Weight loss improves response to psoriasis treatment

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This study builds on the observation that psoriasis is frequently associated with obesity. The question is whether this has any impact on the response to treatment or, conversely, whether losing weight may improve the response to treatment. This study was designed to investigate the possibility that moderate weight-loss would improve the therapeutic response to a drug called cyclosporine? in patients with chronic plaque psoriasis. A total of 61 obese patients were included in this 24-week study were divided into two groups; the first group received the drug combined with a low-calorie diet, whilst the second group received only the drug.

The primary endpoint was an improvement from baseline of >or=75% in the Psoriasis Area and Severity Index (PASI 75 response) at week 24.

At the end of study period those in the first group had lost 7% of their baseline weight compared with 0.2% in the control group. The PASI 75% response was achieved by 20/30 (66.7%) of those treated with cyclosporine plus a low-calorie diet, but only by 9/31 (13.3%) of patients treated with the drug alone.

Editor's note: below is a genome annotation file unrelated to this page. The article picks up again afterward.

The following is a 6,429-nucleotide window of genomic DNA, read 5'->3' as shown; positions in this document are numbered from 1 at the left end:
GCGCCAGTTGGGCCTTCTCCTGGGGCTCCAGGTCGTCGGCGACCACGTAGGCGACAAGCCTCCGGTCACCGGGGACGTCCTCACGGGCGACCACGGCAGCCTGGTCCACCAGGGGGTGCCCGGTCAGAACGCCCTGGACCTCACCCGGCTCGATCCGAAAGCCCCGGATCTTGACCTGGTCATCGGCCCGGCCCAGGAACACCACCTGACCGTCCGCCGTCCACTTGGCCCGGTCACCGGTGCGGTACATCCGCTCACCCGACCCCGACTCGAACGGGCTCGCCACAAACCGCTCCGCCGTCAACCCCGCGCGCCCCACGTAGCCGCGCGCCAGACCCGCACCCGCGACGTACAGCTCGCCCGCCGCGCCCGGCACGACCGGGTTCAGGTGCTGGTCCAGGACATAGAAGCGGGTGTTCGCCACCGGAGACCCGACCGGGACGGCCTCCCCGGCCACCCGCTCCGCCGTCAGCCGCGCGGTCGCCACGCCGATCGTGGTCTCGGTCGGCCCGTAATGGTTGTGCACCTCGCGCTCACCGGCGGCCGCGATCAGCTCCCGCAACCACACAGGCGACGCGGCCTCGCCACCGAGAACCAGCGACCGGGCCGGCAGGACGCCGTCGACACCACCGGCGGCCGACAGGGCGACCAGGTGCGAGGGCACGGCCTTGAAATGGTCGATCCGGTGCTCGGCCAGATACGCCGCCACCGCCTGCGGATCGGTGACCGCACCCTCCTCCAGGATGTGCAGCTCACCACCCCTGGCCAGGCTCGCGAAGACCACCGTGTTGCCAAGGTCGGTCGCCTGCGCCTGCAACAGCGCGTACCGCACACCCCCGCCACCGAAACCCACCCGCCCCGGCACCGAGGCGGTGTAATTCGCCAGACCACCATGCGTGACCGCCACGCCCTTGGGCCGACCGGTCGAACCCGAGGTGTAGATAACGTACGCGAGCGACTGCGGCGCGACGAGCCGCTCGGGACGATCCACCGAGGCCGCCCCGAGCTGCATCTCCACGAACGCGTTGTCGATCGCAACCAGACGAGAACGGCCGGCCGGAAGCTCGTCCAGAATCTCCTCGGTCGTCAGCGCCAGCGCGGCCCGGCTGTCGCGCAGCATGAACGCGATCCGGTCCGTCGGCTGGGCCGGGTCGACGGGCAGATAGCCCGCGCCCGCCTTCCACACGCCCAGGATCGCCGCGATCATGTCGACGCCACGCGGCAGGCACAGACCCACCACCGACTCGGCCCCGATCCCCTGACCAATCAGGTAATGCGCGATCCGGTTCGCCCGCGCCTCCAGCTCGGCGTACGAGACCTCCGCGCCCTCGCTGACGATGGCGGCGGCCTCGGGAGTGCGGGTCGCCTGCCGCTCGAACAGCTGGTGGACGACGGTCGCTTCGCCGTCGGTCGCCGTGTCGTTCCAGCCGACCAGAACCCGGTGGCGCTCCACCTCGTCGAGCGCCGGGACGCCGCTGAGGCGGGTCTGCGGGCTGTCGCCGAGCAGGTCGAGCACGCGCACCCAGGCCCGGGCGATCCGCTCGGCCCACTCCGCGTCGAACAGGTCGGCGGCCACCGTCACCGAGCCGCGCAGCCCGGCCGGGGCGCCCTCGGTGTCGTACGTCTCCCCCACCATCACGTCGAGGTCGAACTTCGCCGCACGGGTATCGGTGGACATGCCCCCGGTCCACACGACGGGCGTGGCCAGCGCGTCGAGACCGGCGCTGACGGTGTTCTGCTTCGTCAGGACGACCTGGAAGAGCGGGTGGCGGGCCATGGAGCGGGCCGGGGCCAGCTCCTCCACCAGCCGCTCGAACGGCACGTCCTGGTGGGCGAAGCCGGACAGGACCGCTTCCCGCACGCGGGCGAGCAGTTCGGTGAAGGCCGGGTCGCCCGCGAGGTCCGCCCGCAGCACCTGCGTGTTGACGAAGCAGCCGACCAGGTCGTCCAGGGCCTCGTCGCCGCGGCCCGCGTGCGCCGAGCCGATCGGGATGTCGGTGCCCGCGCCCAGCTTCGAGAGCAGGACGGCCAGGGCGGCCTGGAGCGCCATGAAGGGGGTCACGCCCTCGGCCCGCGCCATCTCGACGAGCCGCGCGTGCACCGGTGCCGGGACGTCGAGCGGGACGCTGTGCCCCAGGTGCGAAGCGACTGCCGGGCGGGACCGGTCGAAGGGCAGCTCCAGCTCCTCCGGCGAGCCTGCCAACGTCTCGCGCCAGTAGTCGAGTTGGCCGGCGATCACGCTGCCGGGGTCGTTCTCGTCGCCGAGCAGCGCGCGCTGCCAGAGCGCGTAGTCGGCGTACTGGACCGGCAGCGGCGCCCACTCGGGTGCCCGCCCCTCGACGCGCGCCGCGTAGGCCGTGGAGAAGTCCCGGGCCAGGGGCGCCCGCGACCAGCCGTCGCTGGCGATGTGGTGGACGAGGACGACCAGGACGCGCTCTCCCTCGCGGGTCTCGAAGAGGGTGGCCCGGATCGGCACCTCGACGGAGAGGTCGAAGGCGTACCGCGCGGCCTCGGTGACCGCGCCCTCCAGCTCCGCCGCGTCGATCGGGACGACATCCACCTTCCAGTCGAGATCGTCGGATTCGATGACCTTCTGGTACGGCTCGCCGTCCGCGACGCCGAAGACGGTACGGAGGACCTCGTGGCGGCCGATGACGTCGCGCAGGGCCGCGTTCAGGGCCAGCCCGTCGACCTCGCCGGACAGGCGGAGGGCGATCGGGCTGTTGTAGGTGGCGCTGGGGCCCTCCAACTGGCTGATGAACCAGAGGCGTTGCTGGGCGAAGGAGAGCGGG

Comment: This is a well designed study which, for the first time, suggests that losing weight could substantially improve the response to treatment in patients who have psoriasis but who are also obese. It is also important to note that the difference between the groups was large: those who followed a low-calorie diet were five times more likely to achieve a PASI 75% score than those taking only the drug. It would be interesting to see whether the addition of a low-calorie diet to the treatment regime would have a similar beneficial effect if combined with other forms of drug treatment.


Gisondi P, Del Giglio M, Di Francesco V et al. Weight loss improves the response of obese patients with moderate-to-severe chronic plaque psoriasis to low-dose cyclosporine therapy: a randomized, controlled, investigator-blinded clinical trial. Am J Clin Nutr 2008;88:1242-7.

Article prepared by:
Dr David Ashton MD PhD
27 April 2009